What can the “Foundation” bring us today?
The “Fundación” has aged so well, mainly because it was not born overly attached to the fashions or styles of a specific era. And that at that time, it was easy to fall into temptation, with the political situation so unique that the world lived and with which science fiction would soon be steeped in. however “Foundation”, although it develops in the distant future (and yes, we have ships, empires and other planets), it is timeless. Its political and social dramas could belong to any era. The concerns of its protagonists are universal, they have nothing to do with the specific technology that Asimov could then imagine (and which today would inevitably have been outdated).
In other words, in the Empire you can find some clear elements (and not just in the name) of the Roman Empire, an inspiration Asimov openly admitted. The capital of the Trantor Empire is reminiscent of several modern cities of Asimov, slightly modernized. Everything goes inside the author’s theory, arguably the most relevant today, that social movements can be predicted with mathematics and statistics. In other words, it makes sense that the evolution of the Foundation is coupled with different social models that humanity has gone through throughout its history.
This idea of different models of society, different challenges that the Foundation faces and which are resolved thanks to the predictions of psychohistory, in reality it is very modern. Each short novel (or chapters in the books) introduces the Foundation at different times, and we’re told how the psychohistoric plans always go well (until the middle of the trilogy and the appearance of the Mule, or so). At the end of each novel, a projection into the future of Sheldon corroborates how his system works. That is, an almost “televisual” way of putting it (and we don’t know if Apple will have respected it, maybe not).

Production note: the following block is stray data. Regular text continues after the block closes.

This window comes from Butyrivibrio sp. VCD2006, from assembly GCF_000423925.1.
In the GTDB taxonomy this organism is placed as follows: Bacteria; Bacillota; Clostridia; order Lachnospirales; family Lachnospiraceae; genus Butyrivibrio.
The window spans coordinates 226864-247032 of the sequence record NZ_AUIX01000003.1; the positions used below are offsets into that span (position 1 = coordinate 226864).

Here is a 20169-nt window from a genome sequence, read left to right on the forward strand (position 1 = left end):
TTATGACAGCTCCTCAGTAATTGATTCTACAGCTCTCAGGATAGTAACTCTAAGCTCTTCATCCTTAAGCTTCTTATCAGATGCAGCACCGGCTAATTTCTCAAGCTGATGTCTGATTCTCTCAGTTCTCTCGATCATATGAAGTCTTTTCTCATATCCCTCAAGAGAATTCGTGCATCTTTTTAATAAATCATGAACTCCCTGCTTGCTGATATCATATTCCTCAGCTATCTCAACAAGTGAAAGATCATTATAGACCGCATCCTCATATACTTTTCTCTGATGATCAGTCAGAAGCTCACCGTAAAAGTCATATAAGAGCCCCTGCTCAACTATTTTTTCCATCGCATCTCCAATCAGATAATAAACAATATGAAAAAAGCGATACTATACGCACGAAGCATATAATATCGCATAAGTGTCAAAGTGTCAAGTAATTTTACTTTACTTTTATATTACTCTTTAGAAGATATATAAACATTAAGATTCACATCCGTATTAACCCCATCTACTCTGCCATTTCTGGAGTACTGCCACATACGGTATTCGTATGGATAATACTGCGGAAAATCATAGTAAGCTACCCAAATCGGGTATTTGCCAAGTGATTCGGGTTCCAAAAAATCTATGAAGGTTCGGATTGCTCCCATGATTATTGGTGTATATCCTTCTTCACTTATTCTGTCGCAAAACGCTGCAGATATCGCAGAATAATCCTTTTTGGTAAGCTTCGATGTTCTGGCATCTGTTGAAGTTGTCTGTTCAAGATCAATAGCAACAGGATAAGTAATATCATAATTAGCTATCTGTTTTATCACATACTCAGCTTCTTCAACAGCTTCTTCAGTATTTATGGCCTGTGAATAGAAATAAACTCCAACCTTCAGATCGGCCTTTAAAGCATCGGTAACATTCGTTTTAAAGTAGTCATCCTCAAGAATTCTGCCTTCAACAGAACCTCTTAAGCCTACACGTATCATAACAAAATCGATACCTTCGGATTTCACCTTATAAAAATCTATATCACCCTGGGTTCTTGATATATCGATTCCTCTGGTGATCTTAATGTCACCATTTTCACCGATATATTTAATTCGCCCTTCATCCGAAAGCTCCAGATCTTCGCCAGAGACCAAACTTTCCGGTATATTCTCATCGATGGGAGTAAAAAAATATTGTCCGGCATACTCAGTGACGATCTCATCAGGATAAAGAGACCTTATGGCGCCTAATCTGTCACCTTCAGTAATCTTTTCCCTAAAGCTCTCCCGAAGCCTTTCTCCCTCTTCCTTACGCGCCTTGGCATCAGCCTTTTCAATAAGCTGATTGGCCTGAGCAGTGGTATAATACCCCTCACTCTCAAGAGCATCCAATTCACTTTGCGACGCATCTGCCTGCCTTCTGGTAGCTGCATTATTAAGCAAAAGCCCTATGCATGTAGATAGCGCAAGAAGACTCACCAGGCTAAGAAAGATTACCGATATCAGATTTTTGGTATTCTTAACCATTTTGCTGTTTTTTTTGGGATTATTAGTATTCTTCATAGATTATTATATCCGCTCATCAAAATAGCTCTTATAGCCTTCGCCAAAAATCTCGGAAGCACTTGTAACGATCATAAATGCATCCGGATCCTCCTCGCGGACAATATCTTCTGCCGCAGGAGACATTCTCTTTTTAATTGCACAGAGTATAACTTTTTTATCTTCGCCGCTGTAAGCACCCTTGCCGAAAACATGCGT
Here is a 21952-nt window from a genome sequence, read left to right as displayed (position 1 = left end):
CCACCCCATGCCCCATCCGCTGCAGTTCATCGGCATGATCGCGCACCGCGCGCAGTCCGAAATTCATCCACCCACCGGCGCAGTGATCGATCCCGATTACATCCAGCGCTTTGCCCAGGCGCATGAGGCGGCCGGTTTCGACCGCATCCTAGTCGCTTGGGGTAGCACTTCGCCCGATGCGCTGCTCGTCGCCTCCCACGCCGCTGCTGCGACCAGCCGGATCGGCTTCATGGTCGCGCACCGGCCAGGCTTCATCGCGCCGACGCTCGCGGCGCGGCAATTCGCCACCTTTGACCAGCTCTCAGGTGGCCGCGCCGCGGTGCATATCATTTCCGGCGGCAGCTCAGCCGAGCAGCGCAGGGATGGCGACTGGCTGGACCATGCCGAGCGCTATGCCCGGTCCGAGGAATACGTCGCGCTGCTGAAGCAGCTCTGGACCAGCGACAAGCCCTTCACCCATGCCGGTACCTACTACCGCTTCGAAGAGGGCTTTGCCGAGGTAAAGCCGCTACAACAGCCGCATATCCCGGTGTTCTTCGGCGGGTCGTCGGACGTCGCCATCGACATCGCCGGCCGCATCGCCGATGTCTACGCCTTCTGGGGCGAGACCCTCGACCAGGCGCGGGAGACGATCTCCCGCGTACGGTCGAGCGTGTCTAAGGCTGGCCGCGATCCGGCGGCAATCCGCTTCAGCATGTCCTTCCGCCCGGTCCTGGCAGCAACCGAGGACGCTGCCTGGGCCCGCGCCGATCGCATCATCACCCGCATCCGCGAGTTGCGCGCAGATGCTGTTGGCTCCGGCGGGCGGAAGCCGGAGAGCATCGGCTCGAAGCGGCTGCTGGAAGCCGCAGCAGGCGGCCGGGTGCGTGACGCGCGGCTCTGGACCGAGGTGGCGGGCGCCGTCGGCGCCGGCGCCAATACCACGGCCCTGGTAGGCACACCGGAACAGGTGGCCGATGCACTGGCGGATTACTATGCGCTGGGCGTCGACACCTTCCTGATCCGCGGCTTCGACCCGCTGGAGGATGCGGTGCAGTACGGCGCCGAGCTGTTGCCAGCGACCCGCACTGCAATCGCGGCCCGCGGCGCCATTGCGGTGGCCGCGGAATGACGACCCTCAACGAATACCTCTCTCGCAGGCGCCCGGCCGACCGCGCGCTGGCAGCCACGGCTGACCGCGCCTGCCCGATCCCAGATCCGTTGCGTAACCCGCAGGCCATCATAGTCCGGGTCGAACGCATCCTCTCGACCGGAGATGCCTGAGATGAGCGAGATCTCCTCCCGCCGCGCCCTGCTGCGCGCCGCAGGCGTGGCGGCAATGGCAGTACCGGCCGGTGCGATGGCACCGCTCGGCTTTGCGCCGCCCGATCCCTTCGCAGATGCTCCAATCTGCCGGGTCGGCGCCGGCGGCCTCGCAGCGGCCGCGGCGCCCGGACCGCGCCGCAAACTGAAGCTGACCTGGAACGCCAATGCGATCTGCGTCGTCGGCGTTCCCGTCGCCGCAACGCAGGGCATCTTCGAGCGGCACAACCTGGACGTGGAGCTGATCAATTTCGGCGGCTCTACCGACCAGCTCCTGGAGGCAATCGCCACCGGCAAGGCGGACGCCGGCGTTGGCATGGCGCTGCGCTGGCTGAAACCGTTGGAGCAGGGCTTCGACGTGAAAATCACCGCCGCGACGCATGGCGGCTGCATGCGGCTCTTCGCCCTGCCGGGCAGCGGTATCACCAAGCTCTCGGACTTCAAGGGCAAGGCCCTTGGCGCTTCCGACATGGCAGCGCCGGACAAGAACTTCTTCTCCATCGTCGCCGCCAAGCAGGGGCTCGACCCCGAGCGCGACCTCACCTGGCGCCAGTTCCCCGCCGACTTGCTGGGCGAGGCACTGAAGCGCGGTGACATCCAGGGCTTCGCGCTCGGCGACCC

There are a few ideas that may not coincide with the public’s view of futuristic fiction today, and it will be interesting to see how it is “modernized” by Apple. On the one hand, the idea that everything obeys a mysterious plan – almost magical, despite being approved by science -, and that no matter how mathematical it is, you have to believe it. Derived from him, the morality that human beings are at the center of the cosmos, and their intelligence, ingenuity and emotions will lead us to new times of prosperity.
In other words, something quite a far cry from the more cynical and dystopian style of the stylized genre today. But Asimov was like that in all of his work, even in the darkest ones like ‘The End of Eternity’ (possibly his masterpiece): An ardent defender of the human condition, speaking of people or robots. Because what are the laws of robotics if not the confirmation that a human creation can be animated by perfect and immutable laws.
Today, Movies like ‘Star Wars’ and series like ‘Star Trek’, to say two very obvious steps, would not exist without ‘Foundation’, despite the fact that in both cases the adventure prevailed over the gossip and the futuristic sociological theorizing. But the idea that science and knowledge can shape the future of mankind on epic, brainless brute force is still needed in these times. Will this message get through this time?